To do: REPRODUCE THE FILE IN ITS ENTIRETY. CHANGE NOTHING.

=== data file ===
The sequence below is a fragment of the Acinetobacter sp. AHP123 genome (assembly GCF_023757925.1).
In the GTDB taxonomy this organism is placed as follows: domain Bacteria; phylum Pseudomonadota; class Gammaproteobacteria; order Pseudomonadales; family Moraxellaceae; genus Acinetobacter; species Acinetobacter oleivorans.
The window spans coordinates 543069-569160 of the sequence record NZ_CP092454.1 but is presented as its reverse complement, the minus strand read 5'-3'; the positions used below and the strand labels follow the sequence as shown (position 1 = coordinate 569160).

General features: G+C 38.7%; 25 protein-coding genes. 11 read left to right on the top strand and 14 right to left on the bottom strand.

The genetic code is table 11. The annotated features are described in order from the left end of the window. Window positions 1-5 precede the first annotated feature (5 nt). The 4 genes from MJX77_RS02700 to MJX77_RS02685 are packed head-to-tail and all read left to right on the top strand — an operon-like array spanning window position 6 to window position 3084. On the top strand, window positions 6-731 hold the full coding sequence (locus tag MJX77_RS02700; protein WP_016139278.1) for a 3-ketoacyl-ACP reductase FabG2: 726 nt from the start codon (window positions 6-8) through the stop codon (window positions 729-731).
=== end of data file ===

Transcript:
The sequence below is a fragment of the Acinetobacter sp. AHP123 genome (assembly GCF_023757925.1).
In the GTDB taxonomy this organism is placed as follows: domain Bacteria; phylum Pseudomonadota; class Gammaproteobacteria; order Pseudomonadales; family Moraxellaceae; genus Acinetobacter; species Acinetobacter oleivorans.
The window spans coordinates 543069-569160 of the sequence record NZ_CP092454.1 but is presented as its reverse complement, the minus strand read 5'-3'; the positions used below and the strand labels follow the sequence as shown (position 1 = coordinate 569160).

General features: G+C 38.7%; 25 protein-coding genes. 11 read left to right on the top strand and 14 right to left on the bottom strand.

The genetic code is table 11. The annotated features are described in order from the left end of the window. Window positions 1-5 precede the first annotated feature (5 nt). The 4 genes from MJX77_RS02700 to MJX77_RS02685 are packed head-to-tail and all read left to right on the top strand — an operon-like array spanning window position 6 to window position 3084. On the top strand, window positions 6-731 hold the full coding sequence (locus tag MJX77_RS02700; protein WP_016139278.1) for a 3-ketoacyl-ACP reductase FabG2: 726 nt from the start codon (window positions 6-8) through the stop codon (window positions 729-731).